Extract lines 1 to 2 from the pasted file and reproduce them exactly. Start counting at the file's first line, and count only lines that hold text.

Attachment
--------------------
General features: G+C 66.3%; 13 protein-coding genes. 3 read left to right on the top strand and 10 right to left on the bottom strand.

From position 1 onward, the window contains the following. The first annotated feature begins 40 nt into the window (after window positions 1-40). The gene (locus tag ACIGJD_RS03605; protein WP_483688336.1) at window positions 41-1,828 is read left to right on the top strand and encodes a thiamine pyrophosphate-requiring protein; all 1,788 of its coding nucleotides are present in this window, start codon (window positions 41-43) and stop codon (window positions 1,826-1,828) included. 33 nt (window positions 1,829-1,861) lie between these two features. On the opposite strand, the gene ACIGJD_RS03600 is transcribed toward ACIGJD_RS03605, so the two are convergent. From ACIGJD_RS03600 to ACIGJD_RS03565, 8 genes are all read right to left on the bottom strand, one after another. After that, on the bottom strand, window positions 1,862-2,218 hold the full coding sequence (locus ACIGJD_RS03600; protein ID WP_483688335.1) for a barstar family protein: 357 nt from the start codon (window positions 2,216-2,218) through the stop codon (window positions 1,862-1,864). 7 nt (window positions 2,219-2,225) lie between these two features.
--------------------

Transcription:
General features: G+C 66.3%; 13 protein-coding genes. 3 read left to right on the top strand and 10 right to left on the bottom strand.

From position 1 onward, the window contains the following. The first annotated feature begins 40 nt into the window (after window positions 1-40). The gene (locus tag ACIGJD_RS03605; protein WP_483688336.1) at window positions 41-1,828 is read left to right on the top strand and encodes a thiamine pyrophosphate-requiring protein; all 1,788 of its coding nucleotides are present in this window, start codon (window positions 41-43) and stop codon (window positions 1,826-1,828) included. 33 nt (window positions 1,829-1,861) lie between these two features. On the opposite strand, the gene ACIGJD_RS03600 is transcribed toward ACIGJD_RS03605, so the two are convergent. From ACIGJD_RS03600 to ACIGJD_RS03565, 8 genes are all read right to left on the bottom strand, one after another. After that, on the bottom strand, window positions 1,862-2,218 hold the full coding sequence (locus ACIGJD_RS03600; protein ID WP_483688335.1) for a barstar family protein: 357 nt from the start codon (window positions 2,216-2,218) through the stop codon (window positions 1,862-1,864). 7 nt (window positions 2,219-2,225) lie between these two features.